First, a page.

Emes - who calls enrolling at NCC the "best decision of my life" - is transferring to SUNY-ESF (College of Environmental Science & Forestry) in Syracuse, where she'll begin her studies in the fall of 2012. She'll forever credit NCC, however, for helping her further affirm her career choice.

"The decision to enroll here helped me figure out that I still want to become a wildlife scientist, and I experienced nothing but positive reinforcement," says Emes. "NCC is the best community college that I can ever imagine." 


NCC Students Receive Convocation Awards

By Myra Saturen
April 28, 2011
After a lyrical rendition of America the Beautiful by vocalist Meghan Keiper, Vice President for Academic Affairs, Jeff Focht, talked about the importance of the awards event.  "These students have worked extremely hard to achieve academic greatness," he said.  He also acknowledged the contributions of families, friends and professors to the awardees' accomplishments.  Calling the students' dedication and commitment impressive, he wished the awardees as much success in their future endeavors as they have attained at NCC. Zoe Gauthier

John Leiser, associate professor of biology, gave the convocation address.  He told the students that they inspire him and other faculty members.  "You put smiles on our faces," he said.  But their efforts do not end with the ceremony, he told the awardees.  He said that now the students have more homework to do - to live up to their awards by demonstrating their skills and knowledge and using these to inspire everyone they meet.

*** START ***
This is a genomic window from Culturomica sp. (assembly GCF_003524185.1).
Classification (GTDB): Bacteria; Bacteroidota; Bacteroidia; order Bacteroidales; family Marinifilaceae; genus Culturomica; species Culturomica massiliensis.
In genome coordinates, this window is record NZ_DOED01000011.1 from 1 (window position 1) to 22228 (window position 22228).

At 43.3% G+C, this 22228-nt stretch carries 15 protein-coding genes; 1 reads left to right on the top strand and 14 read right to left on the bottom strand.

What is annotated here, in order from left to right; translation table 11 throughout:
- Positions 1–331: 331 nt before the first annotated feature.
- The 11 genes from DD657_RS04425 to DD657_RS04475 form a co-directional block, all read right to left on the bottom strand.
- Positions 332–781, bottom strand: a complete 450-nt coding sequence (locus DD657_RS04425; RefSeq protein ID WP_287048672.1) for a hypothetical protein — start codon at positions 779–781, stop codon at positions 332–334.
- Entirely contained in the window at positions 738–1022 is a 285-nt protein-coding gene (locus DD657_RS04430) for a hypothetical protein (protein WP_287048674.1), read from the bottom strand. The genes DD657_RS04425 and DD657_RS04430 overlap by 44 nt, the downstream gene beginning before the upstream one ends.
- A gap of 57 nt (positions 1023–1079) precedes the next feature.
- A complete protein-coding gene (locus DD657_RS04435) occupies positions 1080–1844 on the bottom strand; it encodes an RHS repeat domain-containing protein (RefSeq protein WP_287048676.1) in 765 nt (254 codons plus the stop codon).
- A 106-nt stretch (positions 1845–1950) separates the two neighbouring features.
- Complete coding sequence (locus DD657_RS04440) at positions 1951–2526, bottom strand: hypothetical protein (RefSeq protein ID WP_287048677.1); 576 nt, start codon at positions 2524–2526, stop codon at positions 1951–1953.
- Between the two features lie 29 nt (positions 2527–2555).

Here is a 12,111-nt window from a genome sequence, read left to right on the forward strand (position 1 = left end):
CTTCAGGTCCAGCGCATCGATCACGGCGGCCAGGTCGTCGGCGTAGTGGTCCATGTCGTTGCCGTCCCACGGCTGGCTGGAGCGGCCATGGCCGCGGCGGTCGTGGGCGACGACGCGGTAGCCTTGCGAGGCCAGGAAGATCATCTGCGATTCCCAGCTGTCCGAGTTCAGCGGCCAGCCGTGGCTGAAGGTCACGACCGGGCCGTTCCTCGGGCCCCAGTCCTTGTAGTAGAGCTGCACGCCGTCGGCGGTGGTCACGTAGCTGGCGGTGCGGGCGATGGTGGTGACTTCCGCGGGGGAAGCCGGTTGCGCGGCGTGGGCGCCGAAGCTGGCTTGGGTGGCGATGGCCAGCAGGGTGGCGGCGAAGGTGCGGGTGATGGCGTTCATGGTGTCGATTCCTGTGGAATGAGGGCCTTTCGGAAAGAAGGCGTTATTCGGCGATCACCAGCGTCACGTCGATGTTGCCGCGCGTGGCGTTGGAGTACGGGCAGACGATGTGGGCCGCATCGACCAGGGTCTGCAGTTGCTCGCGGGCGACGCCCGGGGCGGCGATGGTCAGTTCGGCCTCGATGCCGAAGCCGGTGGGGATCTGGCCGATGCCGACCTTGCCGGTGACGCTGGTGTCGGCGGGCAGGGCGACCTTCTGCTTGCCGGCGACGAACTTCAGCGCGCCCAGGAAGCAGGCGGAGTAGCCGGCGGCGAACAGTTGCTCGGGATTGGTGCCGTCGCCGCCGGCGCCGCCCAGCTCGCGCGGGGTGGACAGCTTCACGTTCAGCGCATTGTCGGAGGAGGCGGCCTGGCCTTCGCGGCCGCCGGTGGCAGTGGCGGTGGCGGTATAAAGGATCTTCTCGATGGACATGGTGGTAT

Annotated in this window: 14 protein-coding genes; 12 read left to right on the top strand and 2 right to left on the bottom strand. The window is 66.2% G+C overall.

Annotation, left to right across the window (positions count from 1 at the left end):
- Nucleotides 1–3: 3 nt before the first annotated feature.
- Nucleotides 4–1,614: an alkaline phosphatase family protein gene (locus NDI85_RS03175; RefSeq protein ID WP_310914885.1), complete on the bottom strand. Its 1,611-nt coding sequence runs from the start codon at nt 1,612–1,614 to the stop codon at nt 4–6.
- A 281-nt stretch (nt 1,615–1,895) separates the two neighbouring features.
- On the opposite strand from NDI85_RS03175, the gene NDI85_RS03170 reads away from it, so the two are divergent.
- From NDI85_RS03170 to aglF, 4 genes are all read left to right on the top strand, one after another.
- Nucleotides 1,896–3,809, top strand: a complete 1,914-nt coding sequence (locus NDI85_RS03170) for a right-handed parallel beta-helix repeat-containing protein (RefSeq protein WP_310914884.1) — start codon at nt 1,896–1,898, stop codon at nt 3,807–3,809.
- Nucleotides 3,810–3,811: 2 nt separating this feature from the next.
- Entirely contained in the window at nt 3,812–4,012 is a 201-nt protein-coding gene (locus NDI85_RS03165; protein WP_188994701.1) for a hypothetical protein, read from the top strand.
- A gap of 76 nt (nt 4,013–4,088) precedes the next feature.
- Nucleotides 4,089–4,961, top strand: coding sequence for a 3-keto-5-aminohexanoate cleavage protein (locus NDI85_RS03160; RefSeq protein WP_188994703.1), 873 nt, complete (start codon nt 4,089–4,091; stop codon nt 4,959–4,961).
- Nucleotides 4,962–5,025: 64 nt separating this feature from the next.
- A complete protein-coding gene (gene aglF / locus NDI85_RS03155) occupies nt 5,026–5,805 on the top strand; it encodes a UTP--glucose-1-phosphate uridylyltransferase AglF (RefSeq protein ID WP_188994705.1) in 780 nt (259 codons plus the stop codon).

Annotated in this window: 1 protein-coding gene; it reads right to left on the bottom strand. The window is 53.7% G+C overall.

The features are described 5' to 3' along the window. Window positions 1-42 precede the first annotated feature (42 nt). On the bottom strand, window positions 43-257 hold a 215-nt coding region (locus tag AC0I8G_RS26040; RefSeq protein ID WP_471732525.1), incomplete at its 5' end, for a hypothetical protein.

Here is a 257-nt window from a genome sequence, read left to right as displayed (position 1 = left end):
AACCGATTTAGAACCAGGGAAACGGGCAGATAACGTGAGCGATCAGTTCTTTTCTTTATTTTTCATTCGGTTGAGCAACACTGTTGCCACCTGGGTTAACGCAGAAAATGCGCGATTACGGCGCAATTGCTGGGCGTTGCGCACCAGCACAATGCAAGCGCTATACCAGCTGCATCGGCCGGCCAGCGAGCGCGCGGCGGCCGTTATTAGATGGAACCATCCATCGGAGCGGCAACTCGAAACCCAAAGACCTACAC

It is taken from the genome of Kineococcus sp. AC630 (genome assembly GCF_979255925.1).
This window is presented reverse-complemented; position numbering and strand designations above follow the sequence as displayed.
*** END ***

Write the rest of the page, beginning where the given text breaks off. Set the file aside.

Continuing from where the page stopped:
Zoe Gauthier, a biological science major with a 4.0 GPA, received the prestigious Trustee Leadership Award, in addition to other awards.  In her speech, she recalled herself as a reserved and na´ve person before coming to NCC.  At the College, she became a confident, educated person, she said.  "NCC provided me with a positive environment in which to grow.  The College gave me opportunities to push beyond my self-imposed limits.  I learned to express myself, to learn leadership and responsibility."